The reality is that we become less significant in our children’s lives as they become adults. And it’s our responsibility to do the personal growth work necessary to deal with it… so we have a better chance of keeping them in our lives.

The Other Mother

As we have transitioned to a more child-centered society, it’s like Mother Nature’s process of weaning has somehow been turned on its head. The young calf, colt or pup is now in the uncomfortable and ill-prepared position to have to wean its own mother, versus the other way around. 

Here’s what I mean:  If you grew up around animals or watch a lot of nature shows, you’re familiar with how Mother Nature handles the weaning process: When baby mammals begin developing teeth, their suckling begins to irritate the mother. So mom tries to make baby to stop nursing (ouch!) and baby tries to make mom continue to provide milk. Mom will physically force the baby away or leave the kids on their own for longer periods of time. The process looks rather cruel, and it’s stressful for both mom and baby. (Both a mother cow and her offspring will lose weight during this stressful process.)

It’s also a necessary part of how, as young adults, we become self-sufficient, independent, and confident that we’re capable of reaching our goals and running our lives. That’s a young adult’s job. It’s not your kid’s job to validate you as a parent or as a person.

How did it come to this?  

The reality is that as parents, we get a lot of our emotional needs met by our children. In our country, we live independent but isolated lives. Adults in the U.S. report having fewer close friends than ever, our families aren’t as close as in past generations, and our neighbors often don’t know us very well.

We live in big houses and want big relationships with our children. Our relationships with our children can take on a significance that may be beyond our child’s ability to meet our need for connection. The weight of our emotional need and expectation may overwhelm your child’s current capacity for that level of intimacy.

If you’re guilty as charged, please don’t judge yourself. I certainly don’t, because I know it’s just another way we go about being human (aka vulnerable). And I also know that beating yourself up about it will only keep you stuck and unable to make the progress you need, so reconnecting with your child can become a possibility.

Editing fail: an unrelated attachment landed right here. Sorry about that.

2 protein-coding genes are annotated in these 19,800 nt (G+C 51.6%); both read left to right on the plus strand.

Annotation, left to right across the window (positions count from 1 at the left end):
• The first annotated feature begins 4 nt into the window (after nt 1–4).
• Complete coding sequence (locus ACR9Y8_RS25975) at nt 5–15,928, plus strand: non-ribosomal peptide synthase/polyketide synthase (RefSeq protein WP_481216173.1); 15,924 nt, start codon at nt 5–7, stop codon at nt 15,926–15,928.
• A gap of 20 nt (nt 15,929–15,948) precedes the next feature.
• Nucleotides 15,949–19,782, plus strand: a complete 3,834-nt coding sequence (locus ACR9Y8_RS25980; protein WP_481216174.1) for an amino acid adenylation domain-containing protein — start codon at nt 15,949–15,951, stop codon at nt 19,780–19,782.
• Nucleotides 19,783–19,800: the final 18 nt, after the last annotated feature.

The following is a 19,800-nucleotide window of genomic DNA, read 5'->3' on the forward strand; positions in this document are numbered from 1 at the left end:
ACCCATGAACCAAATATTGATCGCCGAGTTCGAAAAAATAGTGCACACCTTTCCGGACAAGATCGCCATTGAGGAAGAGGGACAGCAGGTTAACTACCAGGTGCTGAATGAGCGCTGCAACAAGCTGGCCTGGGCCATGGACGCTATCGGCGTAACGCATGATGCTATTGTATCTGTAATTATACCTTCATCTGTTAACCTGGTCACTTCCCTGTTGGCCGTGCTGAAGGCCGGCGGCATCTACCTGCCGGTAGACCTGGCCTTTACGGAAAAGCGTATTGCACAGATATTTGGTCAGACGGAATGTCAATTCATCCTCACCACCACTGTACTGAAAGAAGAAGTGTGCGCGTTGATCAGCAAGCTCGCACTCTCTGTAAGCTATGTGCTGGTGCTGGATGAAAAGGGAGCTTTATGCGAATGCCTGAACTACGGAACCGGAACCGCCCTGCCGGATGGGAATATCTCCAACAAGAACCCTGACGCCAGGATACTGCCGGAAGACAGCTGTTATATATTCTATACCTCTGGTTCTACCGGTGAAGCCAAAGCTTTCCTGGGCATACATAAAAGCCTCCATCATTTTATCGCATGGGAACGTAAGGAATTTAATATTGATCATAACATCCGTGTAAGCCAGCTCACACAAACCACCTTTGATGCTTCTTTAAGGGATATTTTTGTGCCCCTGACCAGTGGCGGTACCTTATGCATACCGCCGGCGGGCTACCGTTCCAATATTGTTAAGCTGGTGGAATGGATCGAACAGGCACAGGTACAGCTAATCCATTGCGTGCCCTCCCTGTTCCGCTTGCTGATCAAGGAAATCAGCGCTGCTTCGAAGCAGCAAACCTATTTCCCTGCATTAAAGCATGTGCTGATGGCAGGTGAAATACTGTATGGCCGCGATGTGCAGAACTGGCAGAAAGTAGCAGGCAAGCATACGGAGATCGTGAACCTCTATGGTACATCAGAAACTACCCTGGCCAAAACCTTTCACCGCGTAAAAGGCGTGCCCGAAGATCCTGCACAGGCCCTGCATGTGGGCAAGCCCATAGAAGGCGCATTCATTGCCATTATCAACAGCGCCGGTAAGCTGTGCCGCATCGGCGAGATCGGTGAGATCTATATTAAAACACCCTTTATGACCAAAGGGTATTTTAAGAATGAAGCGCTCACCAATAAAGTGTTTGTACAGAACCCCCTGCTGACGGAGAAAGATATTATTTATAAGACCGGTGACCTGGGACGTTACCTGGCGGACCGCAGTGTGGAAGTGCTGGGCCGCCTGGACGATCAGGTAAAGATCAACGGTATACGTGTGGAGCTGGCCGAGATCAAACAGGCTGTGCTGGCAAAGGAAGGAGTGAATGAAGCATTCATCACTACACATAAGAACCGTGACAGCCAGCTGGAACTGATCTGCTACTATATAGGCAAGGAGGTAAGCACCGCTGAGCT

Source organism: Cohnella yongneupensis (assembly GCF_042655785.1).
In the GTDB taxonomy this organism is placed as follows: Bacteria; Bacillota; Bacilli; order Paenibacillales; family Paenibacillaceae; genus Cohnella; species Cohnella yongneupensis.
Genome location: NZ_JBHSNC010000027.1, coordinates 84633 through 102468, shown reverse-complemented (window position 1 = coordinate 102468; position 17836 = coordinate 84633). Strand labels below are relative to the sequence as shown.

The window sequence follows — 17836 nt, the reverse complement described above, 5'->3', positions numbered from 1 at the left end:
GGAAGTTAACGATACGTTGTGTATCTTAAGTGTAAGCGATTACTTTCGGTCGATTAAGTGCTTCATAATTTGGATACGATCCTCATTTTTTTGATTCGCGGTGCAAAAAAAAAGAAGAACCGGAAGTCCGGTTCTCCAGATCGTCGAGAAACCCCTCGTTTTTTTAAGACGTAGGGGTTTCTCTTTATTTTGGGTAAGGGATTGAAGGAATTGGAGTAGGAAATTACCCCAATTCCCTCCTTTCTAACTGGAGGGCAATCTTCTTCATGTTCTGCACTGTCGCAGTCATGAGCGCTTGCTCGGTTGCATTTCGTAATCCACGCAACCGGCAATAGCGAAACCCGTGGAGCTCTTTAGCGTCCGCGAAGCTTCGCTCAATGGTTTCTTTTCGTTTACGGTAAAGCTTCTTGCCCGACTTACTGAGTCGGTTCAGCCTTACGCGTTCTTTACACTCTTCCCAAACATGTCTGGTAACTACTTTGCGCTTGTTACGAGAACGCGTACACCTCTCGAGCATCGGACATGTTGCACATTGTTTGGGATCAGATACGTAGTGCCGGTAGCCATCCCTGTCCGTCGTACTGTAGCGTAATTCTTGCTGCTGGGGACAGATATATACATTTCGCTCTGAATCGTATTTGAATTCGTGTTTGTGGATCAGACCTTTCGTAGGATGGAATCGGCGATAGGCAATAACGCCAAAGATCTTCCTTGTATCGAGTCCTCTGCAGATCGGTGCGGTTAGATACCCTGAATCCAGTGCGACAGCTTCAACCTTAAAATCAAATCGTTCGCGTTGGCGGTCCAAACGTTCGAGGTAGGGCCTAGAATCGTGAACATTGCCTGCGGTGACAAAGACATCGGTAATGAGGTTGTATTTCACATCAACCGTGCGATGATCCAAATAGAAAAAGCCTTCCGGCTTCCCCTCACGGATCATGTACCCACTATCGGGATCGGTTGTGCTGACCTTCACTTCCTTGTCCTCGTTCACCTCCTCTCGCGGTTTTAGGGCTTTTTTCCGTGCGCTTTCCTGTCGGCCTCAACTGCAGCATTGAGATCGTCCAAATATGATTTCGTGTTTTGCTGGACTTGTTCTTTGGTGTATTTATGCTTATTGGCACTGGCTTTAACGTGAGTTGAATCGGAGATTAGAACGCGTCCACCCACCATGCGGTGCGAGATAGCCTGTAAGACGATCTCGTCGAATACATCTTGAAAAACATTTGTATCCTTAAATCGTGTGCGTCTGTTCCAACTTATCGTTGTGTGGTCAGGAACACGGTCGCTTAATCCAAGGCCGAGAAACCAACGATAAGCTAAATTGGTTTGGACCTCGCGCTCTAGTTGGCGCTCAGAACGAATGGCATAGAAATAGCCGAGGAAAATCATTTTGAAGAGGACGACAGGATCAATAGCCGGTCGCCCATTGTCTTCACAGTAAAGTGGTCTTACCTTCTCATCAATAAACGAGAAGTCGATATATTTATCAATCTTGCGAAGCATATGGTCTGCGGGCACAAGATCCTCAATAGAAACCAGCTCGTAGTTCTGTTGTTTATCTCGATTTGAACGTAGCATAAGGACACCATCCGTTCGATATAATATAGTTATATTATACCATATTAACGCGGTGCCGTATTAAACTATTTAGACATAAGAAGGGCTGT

Make yourself a bigger mental “container” for holding Mother’s Day. 

Your child may not acknowledge you on Mothers’ Day, but you can still honor another mother, as a way of helping yourself. How can honoring your own mother, whether she is alive or not, or somebody else’s mother on Mother’s Day possibly relieve some of your suffering?

Offering kindness or goodwill intrinsically feels good, and as our minds recognize and recalibrate this reward, it has the effect of temporarily tripping the circuit of suffering laid down in the neural pathways of our brains.

Here’s how one woman got creative and gave herself a brief respite from the pain of estrangement from her adult son: She and her husband planned a day trip to place flowers on his mother’s grave on Mother’s Day. The woman had never visited this area of the country or met her mother-in-law, but she was aware of the loving relationship her husband had enjoyed with his mother. The whole experience had a way of disrupting the estranged mother’s suffering with something strikingly different.

Don’t underestimate the power of these small moments, repeated many times in many ways, to accrue and help you gather the resilience you’ll need to complete the marathon of motherhood and estrangement.

I’ve developed a specialty in estrangement issues because so many parents are struggling with them. The shame that often surrounds estrangement from an adult child has made it a silent epidemic. I’d like to see that change.